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dc.contributor.authorZhou, Mai Geng
dc.contributor.authorWang, Li Jun
dc.contributor.authorLiu, Tao
dc.contributor.authorZhang, Yong Hui
dc.contributor.authorLin, Hua Liang
dc.contributor.authorLuo, Yuan
dc.contributor.authorXiao, Jian Peng
dc.contributor.authorZeng, Wei Lin
dc.contributor.authorZhang, Ye Wu
dc.contributor.authorWang, Xiao Feng
dc.contributor.authorGu, Xin
dc.contributor.authorRutherford, Shannon
dc.contributor.authorChu, Cordia
dc.contributor.authorMa, Wen Jun
dc.date.accessioned2017-05-03T12:45:37Z
dc.date.available2017-05-03T12:45:37Z
dc.date.issued2014
dc.identifier.issn1476-069X
dc.identifier.doi10.1186/1476-069X-13-60
dc.identifier.urihttp://hdl.handle.net/10072/63935
dc.description.abstractBackground Many studies have investigated heat wave related mortality, but less attention has been given to the health effects of cold spells in the context of global warming. The 2008 cold spell in China provided a unique opportunity to estimate the effects of the 2008 cold spell on mortality in subtropical regions, spatial heterogeneity of the effects, stratification effect and added effects caused by sustained cold days. Methods Thirty-six study communities were selected from 15 provinces in subtropical China. Daily mortality and meteorological data were collected for each community from 2006 to 2010. A distributed lag linear non-linear model (DLNM) with a lag structure of up to 27 days was used to analyze the association between the 2008 cold spell and mortality. Multivariate meta-analyses were used to combine the cold effects across each community. Results The 2008 cold spell increased mortality by 43.8% (95% CI: 34.8%?~?53.4%) compared to non-cold spell days with the highest effects in southern and central China. The effects were more pronounced for respiratory mortality (RESP) than for cardiovascular (CVD) or cerebrovascular mortality (CBD), for females more than for males, and for the elderly aged =75 years old more than for younger people. Overall, 148,279 excess deaths were attributable to the 2008 cold spell. The cold effect was mainly from extreme low temperatures rather than sustained cold days during this 2008 cold spell. Conclusions The 2008 cold spell increased mortality in subtropical China, which was mainly attributable to the low temperature rather than the sustained duration of the cold spell. The cold effects were spatially heterogeneous and modified by individual-specific characteristics such as gender and age.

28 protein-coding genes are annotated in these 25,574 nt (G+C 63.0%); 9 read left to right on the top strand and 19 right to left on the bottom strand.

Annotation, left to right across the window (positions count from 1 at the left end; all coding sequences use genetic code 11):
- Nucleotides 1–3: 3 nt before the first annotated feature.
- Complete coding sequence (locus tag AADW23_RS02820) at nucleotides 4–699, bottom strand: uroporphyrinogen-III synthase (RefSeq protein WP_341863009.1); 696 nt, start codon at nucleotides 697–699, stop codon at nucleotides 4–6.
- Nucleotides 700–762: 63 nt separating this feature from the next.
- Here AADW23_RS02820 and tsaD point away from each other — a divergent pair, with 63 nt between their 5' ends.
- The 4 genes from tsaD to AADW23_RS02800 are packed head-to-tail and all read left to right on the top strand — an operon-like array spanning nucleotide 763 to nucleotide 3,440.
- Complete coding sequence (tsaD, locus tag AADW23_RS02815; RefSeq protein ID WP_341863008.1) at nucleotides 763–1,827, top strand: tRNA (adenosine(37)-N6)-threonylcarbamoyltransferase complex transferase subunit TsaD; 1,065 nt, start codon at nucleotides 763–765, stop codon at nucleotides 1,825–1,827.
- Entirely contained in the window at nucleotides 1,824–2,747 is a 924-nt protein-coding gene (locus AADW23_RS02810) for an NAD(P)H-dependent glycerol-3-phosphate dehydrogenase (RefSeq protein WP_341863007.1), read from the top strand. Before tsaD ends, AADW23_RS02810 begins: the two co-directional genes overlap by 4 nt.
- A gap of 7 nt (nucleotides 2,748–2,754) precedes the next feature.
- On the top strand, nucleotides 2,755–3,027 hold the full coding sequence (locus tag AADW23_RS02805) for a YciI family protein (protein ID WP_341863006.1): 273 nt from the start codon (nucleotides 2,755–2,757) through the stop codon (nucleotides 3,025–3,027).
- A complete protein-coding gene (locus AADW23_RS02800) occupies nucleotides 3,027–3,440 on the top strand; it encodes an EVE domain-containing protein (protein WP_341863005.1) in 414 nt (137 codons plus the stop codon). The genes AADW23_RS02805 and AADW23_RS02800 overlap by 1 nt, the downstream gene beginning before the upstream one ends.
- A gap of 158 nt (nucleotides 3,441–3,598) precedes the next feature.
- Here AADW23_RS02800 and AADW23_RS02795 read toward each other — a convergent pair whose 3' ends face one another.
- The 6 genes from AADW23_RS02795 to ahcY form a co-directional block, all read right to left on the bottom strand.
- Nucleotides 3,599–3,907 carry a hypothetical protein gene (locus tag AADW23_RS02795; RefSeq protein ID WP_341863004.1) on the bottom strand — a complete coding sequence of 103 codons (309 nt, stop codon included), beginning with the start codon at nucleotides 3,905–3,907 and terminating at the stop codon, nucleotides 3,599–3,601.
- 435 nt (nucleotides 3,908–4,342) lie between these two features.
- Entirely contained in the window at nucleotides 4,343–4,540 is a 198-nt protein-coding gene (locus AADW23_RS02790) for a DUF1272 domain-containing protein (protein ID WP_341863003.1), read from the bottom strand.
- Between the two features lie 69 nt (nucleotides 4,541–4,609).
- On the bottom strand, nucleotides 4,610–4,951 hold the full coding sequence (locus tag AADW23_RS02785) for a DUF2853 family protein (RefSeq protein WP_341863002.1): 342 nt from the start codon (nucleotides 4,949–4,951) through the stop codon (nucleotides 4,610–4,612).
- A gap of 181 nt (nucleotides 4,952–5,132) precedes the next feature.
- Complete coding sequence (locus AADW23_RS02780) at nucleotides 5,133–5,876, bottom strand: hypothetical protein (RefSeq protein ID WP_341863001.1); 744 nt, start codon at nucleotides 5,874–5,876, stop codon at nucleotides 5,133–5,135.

dc.description.peerreviewedYes
dc.description.publicationstatusYes
dc.format.extent1517413 bytes
dc.format.mimetypeapplication/pdf
dc.languageEnglish
dc.publisherBioMed Central
dc.publisher.placeUnited Kingdom
dc.relation.ispartofstudentpublicationN
dc.relation.ispartofpagefrom60-1
dc.relation.ispartofpageto60-13
dc.relation.ispartofjournalEnvironmental Health: A Global Access Science Source
dc.relation.ispartofvolume13
dc.rights.retentionY
dc.subject.fieldofresearchEnvironmental Sciences not elsewhere classified
dc.subject.fieldofresearchPublic Health and Health Services
dc.subject.fieldofresearchcode059999
dc.subject.fieldofresearchcode1117
dc.titleHealth impact of the 2008 cold spell on mortality in subtropical China: The climate and health impact national assessment study (CHINAs)
dc.typeJournal article
dc.type.descriptionC1 - Articles
dc.type.codeC - Journal Articles
dcterms.licensehttp://creativecommons.org/licenses/by/2.0
gro.description.notepublicPage numbers are not for citation purposes. Instead, this article has the unique article number of 60.
gro.rights.copyright© 2014 Zhou et al; licensee BioMed Central Ltd. This is an Open Access article distributed under the terms of the Creative Commons Attribution License (http://creativecommons.org/licenses/by/2.0), which permits unrestricted use, distribution, and reproduction in any medium, provided the original work is properly cited.
gro.hasfulltextFull Text
gro.griffith.authorChu, Cordia M.
gro.griffith.authorRutherford, Shannon


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